I have in my basement a beautiful 30ft deep, stone-lined waterwell which I've made into a feature - with a 35mm thick, walk-on, glass cover and an underwater light. We've also added an airvent with an electric pump to extract excess moisture...
However, despite the extractor pump, and wiping the glass with a diluted vinegar mixture, moisture drops still form on the bottom of the glass plate - obviously because of the difference in temperature between air and cover. These drops cannot 'run off' as the plate is perfectly level. Does anyone have any bright ideas how to stop this condensation?
I have exactly the same problem, although my well doesn't have an air vent. I have tried to allow air circulation by creating a gap between the glass well top and the frame, however this was un-succesful. Wondering if you found a solution or a product on the market which would repel water from the glass? (in a form of a coating on the glass?) Awaiting your reply, Thanks.
Condensation forms on a cold surface.
The glass is too cold.
Raise its temperature and the problem will go away.
Find a small fan heater, like they sell for clearing a cars windscreen and aim it to blow across the glass to warm it.
Note: Condensation forms when warm wet air meets a cold surface. The drop in air temperature reduces the airs ability to hold water vapour. It drops out onto the nearest cold surface.
We have a brick-lined well outside, in a courtyard, which we also covered with a thick glass plate. The well is dry and is ventilated, with an old drain inlet at the top on one side and a narrower pipe we put in on the other side to try to create an airflow across the glass. It still gets covered with condensation.
I bought anti-condensation self-adhesive sheet (the sort used for shop windows or greenhouses, but that didn't work at all.
Shaving foam, the cheap white stuff, not gel, works for about 2 weeks - the water forms a film across the glass which you can see through and on a warm day it quickly evaporates. For several weeks after that, condensation forms, but doesn't obscure the glass. To apply the foam, squirt a little on a cloth and rub all over the inside of the glass, until it is clear again. A little goes a long way.
I haven't tried the heater idea. The problem would be where to put it so it doesn't spoil the look of the well. An expensive alternative would be to replace the glass with an iron grating.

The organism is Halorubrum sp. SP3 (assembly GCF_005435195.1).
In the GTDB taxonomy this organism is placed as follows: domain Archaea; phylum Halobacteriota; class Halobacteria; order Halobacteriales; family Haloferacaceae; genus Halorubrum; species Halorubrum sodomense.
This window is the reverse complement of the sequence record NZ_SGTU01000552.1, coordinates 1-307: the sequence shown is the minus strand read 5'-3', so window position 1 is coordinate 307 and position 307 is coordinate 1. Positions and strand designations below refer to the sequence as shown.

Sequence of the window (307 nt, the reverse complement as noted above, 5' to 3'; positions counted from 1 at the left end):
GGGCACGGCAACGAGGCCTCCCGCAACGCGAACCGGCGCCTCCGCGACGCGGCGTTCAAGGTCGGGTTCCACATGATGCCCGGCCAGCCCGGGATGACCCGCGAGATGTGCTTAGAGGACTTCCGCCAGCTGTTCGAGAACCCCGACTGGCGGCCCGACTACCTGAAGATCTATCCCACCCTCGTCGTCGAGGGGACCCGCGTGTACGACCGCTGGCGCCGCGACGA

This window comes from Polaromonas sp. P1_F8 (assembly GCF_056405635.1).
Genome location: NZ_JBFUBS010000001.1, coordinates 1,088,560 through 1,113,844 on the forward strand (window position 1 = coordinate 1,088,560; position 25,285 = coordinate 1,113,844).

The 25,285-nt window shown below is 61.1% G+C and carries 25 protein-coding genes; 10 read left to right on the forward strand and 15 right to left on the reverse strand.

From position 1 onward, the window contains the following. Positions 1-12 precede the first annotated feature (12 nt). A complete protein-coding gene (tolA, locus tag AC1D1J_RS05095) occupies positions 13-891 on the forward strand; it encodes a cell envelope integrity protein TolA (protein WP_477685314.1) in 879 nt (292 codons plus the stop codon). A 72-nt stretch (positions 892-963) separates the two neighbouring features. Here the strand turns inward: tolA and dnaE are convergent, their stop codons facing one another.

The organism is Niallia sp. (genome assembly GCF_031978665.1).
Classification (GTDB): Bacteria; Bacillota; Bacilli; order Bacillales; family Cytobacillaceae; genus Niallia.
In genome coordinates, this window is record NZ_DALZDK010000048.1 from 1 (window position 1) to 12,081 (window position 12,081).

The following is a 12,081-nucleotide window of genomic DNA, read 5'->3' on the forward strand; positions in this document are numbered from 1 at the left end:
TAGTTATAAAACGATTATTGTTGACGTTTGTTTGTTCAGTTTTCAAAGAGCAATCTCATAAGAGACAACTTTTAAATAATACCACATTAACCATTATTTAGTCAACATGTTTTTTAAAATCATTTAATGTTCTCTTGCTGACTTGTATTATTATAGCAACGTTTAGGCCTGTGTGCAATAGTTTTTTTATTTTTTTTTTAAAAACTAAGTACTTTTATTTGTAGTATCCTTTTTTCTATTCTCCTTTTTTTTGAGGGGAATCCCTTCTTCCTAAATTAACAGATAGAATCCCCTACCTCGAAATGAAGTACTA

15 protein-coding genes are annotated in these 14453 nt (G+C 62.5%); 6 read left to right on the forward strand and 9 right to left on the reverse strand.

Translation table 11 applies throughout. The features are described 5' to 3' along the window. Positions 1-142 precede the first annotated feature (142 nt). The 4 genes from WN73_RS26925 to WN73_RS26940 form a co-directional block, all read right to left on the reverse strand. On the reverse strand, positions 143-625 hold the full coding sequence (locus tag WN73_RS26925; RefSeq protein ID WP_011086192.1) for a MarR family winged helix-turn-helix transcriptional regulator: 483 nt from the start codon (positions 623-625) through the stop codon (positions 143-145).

Seems to be several people with this problem. I haven't found a way of making the glass cover work without condensation. I was thinking of having a wrought iron grid made, so you could see into the well but not fall in. Possibly with some kind of solid metal cover that could be put over it in autumn and winter, to stop leaves blowing in. But I expect that would cost as much as the glass cover cost, at least.
Why not lay a soil warming cable around the edge of the glass so the glass sits on it, cushion it with either a bed of mortar or better still silicone. This will then heat the glass stopping the condensation forming and not only is the cable water proof it is also very economical to run especially if you get one with a thermostat.
We never solved the problem of condensation on the glass. If anything, it is worse because the brick lining also gets very wet now, and weeds grow in the mortar. I found a couple of specialists that do well restoration, thinking it might help to dig it out deeper and see if there's any water lower down, but they're on the south coast and neither is interested in doing a job in the midlands. Not sure I would trust the job to a general builder. All in all, if you find a well outside, my recommendation would be to fill it in as quickly as possible.
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